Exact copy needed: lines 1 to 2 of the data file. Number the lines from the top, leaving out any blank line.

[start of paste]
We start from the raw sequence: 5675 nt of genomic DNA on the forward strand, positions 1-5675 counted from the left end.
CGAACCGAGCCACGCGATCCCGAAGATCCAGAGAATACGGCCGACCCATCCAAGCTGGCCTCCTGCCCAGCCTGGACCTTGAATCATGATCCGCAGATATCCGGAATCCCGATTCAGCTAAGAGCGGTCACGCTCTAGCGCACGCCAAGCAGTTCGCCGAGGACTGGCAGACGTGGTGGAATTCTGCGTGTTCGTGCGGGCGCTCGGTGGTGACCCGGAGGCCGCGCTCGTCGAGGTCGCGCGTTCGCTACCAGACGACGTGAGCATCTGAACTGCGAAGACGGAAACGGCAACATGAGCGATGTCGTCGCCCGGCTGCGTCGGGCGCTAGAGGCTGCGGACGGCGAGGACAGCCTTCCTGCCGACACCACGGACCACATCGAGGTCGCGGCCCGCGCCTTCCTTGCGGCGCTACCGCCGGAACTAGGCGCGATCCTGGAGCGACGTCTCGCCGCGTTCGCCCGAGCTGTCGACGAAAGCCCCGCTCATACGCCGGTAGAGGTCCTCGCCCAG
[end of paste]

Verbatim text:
We start from the raw sequence: 5675 nt of genomic DNA on the forward strand, positions 1-5675 counted from the left end.
CGAACCGAGCCACGCGATCCCGAAGATCCAGAGAATACGGCCGACCCATCCAAGCTGGCCTCCTGCCCAGCCTGGACCTTGAATCATGATCCGCAGATATCCGGAATCCCGATTCAGCTAAGAGCGGTCACGCTCTAGCGCACGCCAAGCAGTTCGCCGAGGACTGGCAGACGTGGTGGAATTCTGCGTGTTCGTGCGGGCGCTCGGTGGTGACCCGGAGGCCGCGCTCGTCGAGGTCGCGCGTTCGCTACCAGACGACGTGAGCATCTGAACTGCGAAGACGGAAACGGCAACATGAGCGATGTCGTCGCCCGGCTGCGTCGGGCGCTAGAGGCTGCGGACGGCGAGGACAGCCTTCCTGCCGACACCACGGACCACATCGAGGTCGCGGCCCGCGCCTTCCTTGCGGCGCTACCGCCGGAACTAGGCGCGATCCTGGAGCGACGTCTCGCCGCGTTCGCCCGAGCTGTCGACGAAAGCCCCGCTCATACGCCGGTAGAGGTCCTCGCCCAG